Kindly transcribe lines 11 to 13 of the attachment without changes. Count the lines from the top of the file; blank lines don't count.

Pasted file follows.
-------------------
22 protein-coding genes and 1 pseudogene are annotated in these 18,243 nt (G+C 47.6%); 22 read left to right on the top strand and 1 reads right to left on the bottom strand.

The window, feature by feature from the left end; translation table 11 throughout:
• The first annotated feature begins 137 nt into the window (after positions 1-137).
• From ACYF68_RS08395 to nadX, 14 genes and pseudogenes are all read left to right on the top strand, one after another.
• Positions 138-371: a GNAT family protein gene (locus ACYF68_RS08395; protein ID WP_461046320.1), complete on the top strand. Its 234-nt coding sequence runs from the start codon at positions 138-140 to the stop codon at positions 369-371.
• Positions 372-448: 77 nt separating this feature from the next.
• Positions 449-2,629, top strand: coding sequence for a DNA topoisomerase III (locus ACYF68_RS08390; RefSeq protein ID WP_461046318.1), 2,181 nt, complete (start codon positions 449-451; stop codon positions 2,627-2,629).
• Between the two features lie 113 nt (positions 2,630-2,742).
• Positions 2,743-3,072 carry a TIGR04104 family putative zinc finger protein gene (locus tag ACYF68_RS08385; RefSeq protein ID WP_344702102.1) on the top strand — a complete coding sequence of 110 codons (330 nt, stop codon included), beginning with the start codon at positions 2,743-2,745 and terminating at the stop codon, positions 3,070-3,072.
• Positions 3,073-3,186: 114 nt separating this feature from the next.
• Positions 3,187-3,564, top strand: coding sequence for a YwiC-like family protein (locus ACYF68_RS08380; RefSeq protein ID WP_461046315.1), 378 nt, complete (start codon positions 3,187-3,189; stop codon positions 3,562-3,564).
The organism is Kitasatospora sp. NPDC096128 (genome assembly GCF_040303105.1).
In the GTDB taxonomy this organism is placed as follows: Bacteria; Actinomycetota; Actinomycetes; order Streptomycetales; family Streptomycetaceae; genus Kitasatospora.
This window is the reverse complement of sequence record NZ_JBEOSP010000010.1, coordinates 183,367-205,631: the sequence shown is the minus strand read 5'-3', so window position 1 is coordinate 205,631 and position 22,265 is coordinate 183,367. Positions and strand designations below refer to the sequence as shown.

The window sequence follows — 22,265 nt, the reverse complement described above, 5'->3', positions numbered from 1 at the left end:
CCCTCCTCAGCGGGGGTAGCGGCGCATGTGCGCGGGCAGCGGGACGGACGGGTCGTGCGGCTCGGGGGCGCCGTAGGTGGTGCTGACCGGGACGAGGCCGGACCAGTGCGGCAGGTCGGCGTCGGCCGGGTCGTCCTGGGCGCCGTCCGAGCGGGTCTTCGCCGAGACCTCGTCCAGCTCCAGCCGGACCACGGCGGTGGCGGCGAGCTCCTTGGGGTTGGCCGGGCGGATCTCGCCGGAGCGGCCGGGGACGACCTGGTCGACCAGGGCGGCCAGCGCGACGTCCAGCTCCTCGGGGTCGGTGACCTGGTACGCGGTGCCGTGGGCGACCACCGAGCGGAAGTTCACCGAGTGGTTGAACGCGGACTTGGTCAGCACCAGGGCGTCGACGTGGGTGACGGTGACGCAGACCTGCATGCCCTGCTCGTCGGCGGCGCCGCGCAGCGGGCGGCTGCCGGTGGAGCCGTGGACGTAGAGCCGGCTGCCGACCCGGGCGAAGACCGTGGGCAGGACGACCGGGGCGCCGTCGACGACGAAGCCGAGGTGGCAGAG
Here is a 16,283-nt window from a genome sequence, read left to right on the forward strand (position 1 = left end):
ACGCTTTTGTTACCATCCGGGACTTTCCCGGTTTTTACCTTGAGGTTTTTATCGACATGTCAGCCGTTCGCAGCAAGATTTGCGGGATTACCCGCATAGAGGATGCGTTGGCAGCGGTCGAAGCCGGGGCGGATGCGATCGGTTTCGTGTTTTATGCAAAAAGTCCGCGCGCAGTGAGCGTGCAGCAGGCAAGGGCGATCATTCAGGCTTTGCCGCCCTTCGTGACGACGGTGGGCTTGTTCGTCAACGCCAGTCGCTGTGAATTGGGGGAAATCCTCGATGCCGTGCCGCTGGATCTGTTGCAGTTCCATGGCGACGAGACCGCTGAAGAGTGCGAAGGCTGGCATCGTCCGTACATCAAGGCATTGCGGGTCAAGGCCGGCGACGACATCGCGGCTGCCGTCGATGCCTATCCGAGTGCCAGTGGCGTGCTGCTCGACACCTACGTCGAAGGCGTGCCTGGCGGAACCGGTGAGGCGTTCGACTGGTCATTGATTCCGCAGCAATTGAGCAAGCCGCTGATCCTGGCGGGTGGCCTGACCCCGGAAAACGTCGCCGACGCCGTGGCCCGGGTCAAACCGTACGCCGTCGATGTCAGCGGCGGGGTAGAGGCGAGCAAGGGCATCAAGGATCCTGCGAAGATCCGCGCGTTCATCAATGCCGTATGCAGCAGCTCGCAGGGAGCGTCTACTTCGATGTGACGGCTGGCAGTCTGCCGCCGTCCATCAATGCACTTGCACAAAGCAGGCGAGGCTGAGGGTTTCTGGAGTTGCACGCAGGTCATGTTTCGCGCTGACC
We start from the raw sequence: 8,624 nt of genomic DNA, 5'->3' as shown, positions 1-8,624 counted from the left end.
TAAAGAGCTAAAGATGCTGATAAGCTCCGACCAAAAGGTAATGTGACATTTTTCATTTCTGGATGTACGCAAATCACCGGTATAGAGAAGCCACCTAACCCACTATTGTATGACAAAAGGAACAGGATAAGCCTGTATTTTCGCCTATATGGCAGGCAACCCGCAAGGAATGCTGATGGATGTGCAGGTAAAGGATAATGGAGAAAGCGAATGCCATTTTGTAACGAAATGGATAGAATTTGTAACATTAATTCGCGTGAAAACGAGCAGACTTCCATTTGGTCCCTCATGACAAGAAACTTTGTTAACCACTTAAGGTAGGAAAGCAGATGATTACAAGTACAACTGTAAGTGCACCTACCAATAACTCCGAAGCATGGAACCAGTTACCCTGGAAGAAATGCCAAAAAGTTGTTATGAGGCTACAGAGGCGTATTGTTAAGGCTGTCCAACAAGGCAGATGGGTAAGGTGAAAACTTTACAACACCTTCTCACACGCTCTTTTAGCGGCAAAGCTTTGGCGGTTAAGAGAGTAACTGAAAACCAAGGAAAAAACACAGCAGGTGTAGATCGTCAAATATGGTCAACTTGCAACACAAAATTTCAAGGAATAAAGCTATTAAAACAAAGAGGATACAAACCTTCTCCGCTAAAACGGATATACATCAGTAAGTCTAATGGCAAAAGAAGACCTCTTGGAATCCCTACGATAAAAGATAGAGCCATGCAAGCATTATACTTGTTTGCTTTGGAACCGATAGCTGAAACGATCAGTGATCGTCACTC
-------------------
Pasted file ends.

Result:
• Positions 3,187-3,564, top strand: coding sequence for a YwiC-like family protein (locus ACYF68_RS08380; RefSeq protein ID WP_461046315.1), 378 nt, complete (start codon positions 3,187-3,189; stop codon positions 3,562-3,564).
The organism is Kitasatospora sp. NPDC096128 (genome assembly GCF_040303105.1).
In the GTDB taxonomy this organism is placed as follows: Bacteria; Actinomycetota; Actinomycetes; order Streptomycetales; family Streptomycetaceae; genus Kitasatospora.